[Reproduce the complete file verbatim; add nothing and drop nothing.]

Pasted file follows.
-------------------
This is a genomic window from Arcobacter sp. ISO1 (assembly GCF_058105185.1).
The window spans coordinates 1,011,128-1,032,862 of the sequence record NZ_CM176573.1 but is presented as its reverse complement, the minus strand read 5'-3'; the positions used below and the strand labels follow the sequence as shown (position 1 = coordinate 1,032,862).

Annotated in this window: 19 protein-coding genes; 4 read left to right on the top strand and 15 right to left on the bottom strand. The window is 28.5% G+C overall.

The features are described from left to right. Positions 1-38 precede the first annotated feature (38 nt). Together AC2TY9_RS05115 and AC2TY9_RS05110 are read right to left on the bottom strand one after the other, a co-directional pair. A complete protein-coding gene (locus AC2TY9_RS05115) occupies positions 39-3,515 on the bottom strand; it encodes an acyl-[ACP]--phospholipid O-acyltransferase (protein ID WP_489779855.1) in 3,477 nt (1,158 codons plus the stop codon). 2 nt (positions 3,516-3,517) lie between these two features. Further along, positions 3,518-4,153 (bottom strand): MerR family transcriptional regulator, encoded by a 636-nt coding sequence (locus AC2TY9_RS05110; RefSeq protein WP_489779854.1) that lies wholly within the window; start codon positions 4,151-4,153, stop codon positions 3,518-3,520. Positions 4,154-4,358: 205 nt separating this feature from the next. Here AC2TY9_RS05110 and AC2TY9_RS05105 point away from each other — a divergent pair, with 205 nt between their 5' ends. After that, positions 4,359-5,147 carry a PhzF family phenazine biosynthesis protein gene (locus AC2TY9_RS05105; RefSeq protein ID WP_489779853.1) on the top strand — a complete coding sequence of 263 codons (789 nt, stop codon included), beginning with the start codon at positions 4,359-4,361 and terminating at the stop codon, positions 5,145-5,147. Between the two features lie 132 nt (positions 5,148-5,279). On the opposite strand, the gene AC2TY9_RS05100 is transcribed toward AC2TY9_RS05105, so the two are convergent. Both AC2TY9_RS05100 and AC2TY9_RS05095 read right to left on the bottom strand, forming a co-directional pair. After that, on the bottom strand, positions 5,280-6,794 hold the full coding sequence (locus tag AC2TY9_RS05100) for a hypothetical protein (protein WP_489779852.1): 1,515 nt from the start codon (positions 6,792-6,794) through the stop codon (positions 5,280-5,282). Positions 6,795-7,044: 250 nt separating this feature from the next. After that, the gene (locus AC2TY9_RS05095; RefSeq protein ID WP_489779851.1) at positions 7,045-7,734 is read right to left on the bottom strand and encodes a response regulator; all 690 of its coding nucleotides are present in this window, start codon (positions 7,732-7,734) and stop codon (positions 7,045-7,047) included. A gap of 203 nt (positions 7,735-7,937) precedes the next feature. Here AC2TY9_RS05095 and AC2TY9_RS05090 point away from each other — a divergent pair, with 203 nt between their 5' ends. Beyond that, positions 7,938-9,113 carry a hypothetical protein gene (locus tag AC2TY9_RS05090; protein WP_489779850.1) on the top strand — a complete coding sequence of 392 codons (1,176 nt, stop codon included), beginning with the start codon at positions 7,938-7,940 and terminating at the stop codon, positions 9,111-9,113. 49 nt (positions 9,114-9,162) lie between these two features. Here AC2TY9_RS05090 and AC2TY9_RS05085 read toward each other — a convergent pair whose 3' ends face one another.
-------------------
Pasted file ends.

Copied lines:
This is a genomic window from Arcobacter sp. ISO1 (assembly GCF_058105185.1).
The window spans coordinates 1,011,128-1,032,862 of the sequence record NZ_CM176573.1 but is presented as its reverse complement, the minus strand read 5'-3'; the positions used below and the strand labels follow the sequence as shown (position 1 = coordinate 1,032,862).

Annotated in this window: 19 protein-coding genes; 4 read left to right on the top strand and 15 right to left on the bottom strand. The window is 28.5% G+C overall.

The features are described from left to right. Positions 1-38 precede the first annotated feature (38 nt). Together AC2TY9_RS05115 and AC2TY9_RS05110 are read right to left on the bottom strand one after the other, a co-directional pair. A complete protein-coding gene (locus AC2TY9_RS05115) occupies positions 39-3,515 on the bottom strand; it encodes an acyl-[ACP]--phospholipid O-acyltransferase (protein ID WP_489779855.1) in 3,477 nt (1,158 codons plus the stop codon). 2 nt (positions 3,516-3,517) lie between these two features. Further along, positions 3,518-4,153 (bottom strand): MerR family transcriptional regulator, encoded by a 636-nt coding sequence (locus AC2TY9_RS05110; RefSeq protein WP_489779854.1) that lies wholly within the window; start codon positions 4,151-4,153, stop codon positions 3,518-3,520. Positions 4,154-4,358: 205 nt separating this feature from the next. Here AC2TY9_RS05110 and AC2TY9_RS05105 point away from each other — a divergent pair, with 205 nt between their 5' ends. After that, positions 4,359-5,147 carry a PhzF family phenazine biosynthesis protein gene (locus AC2TY9_RS05105; RefSeq protein ID WP_489779853.1) on the top strand — a complete coding sequence of 263 codons (789 nt, stop codon included), beginning with the start codon at positions 4,359-4,361 and terminating at the stop codon, positions 5,145-5,147. Between the two features lie 132 nt (positions 5,148-5,279). On the opposite strand, the gene AC2TY9_RS05100 is transcribed toward AC2TY9_RS05105, so the two are convergent. Both AC2TY9_RS05100 and AC2TY9_RS05095 read right to left on the bottom strand, forming a co-directional pair. After that, on the bottom strand, positions 5,280-6,794 hold the full coding sequence (locus tag AC2TY9_RS05100) for a hypothetical protein (protein WP_489779852.1): 1,515 nt from the start codon (positions 6,792-6,794) through the stop codon (positions 5,280-5,282). Positions 6,795-7,044: 250 nt separating this feature from the next. After that, the gene (locus AC2TY9_RS05095; RefSeq protein ID WP_489779851.1) at positions 7,045-7,734 is read right to left on the bottom strand and encodes a response regulator; all 690 of its coding nucleotides are present in this window, start codon (positions 7,732-7,734) and stop codon (positions 7,045-7,047) included. A gap of 203 nt (positions 7,735-7,937) precedes the next feature. Here AC2TY9_RS05095 and AC2TY9_RS05090 point away from each other — a divergent pair, with 203 nt between their 5' ends. Beyond that, positions 7,938-9,113 carry a hypothetical protein gene (locus tag AC2TY9_RS05090; protein WP_489779850.1) on the top strand — a complete coding sequence of 392 codons (1,176 nt, stop codon included), beginning with the start codon at positions 7,938-7,940 and terminating at the stop codon, positions 9,111-9,113. 49 nt (positions 9,114-9,162) lie between these two features. Here AC2TY9_RS05090 and AC2TY9_RS05085 read toward each other — a convergent pair whose 3' ends face one another.